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A Scant 90 Years Gone By

A Scant 90 Years Gone By

by Paul Miazga

Few alive today could possibly remember Ukraine’s last experiment with democracy, the short-lived republic that came into being exactly 90 years ago this week (Jan. 22, 1918) when the Ukrainian National Republic came into being. Anyone who has read Mikhail Bulgakov’s historical fiction work “The White Guard” can get a sense of how ramshackle that attempt at democracy was seen by him (and likely many others) given how confused many Ukrainians were during the civil war that preceded and later doomed the nascent republic.

Regardless of how that first republic ended, Ukrainian politicians and historians love to perpetuate the myths and romanticism of the past, and earlier this week President Viktor Yushchenko paid homage to past Ukrainian heroes Mykhailo Hrushevskiy (his statue sits on Volodymyrsky St. near the House of Teachers – Ukraine’s first parliament) and Taras Shevchenko, whose looming figure adorns the park named for the nation’s poet laureate. Yushchenko even suggested creating a national holiday to mark the date (so two independence days?). I have not read enough history to suggest one way or the other whether Ukrainians really understood what “Ukraine” really meant back then or, more importantly, if they were willing to die that it might live on.

In any case, police barred entrance to Shevchenko Park for almost the entire day Tuesday and lined Volodymyrsky St. from Sofiyivska Square – the site of the original declaration uniting the eastern and western factions of Ukraine’s erstwhile independence movement – to the park in anticipation of the president and his motorcade. Once the flowers and wreaths are laid, speeches made and pictures taken, it will be interesting to see if the current government moves in light of the current panic in global financial markets to solidify this country’s democratic and market institutions in order to make this second attempt at democracy a truly lasting one.

The greening of Kiev?

“Ukraine’s first president, Mykhailo Hrushevsky, might have enjoyed a longer taste of independence than what it first got.” (www.ualberta.ca)
About two weeks ago I saw a report on local TV that suggested Kiev Mayor Leonid Chernovetskiy wants to initiate a blue box program in the city in order to reduce the amount of waste that the city produces. Apparently, according to the report, he’s even behind the creation of a city-wide composting program to deal with organic waste.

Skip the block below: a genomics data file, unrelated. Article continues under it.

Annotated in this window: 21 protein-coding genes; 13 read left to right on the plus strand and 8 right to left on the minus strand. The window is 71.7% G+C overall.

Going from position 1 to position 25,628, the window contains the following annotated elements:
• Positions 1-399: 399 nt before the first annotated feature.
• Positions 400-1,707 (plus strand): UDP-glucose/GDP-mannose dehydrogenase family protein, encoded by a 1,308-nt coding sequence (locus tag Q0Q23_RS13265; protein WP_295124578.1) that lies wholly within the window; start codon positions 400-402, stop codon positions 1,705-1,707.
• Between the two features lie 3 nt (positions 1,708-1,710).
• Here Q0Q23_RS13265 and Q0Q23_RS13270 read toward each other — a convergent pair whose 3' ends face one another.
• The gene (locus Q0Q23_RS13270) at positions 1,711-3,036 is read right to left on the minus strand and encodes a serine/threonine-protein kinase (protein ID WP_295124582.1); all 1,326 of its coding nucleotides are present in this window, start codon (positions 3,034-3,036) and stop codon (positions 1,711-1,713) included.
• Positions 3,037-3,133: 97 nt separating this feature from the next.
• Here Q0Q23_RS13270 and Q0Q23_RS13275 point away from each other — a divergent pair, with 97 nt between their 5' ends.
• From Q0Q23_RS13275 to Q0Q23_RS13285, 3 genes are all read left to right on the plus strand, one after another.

Now while I have my own opinions about the mayor, I can’t help but be amused at his ideas. Whatever the near impossibility of setting up and maintaining such a program in Kiev, I’d certainly do my part to try to make it work – anything to reduce the voluminous heaps of garbage that continue to pile up in one neighborhood of the city after another. And with all the people renovating apartments these days – and simply dumping the old bricks, mortar, window shards and frames and other refuse by their local trash bin – Chernovetskiy would also do well to charge people for the weight of trash they throw away, the way they do in cities such as Brussels. The Brussels city administration actually encourages people to keep chickens in their yards in order to help dispose of organic waste (which tends to be heavier than other types of waste). Would that were to happen here!

And then this week Chernovetskiy enacted a new program whereby the city will charge people on a descending scale when parking in the city center; the further away from the center one parks, the less that person will pay per hour of parking. At present, given that the local parkovshiky are unlicensed, are not under city administration and therefore can simply dictate parking fees wherever they decide to work, the mayor’s move should prove to be a boon for drivers and a bane for these enterprising men (and women).

Far-fetched ideas for the city? Not quite. The mayor is up for reelection next year, so he’s fighting for his political life and in all fairness at least he’s trying. Not like the previous sad-sack mayor and sitting parliamentarian in Yushchenko’s Our Ukraine camp Oleksandr Omelchenko, who lined his pockets with state cash while city mayor. Rumor has it Omelchenko recently tried to get Ukraine’s new interior minister (and fellow Our Ukraine bloc chum) Yuriy Lutsenko to start a corruption investigation of Chernovetskiy. Not surprisingly, the anti-corruption crusading Lutsenko rebuffed Omelchenko and his suggestions.


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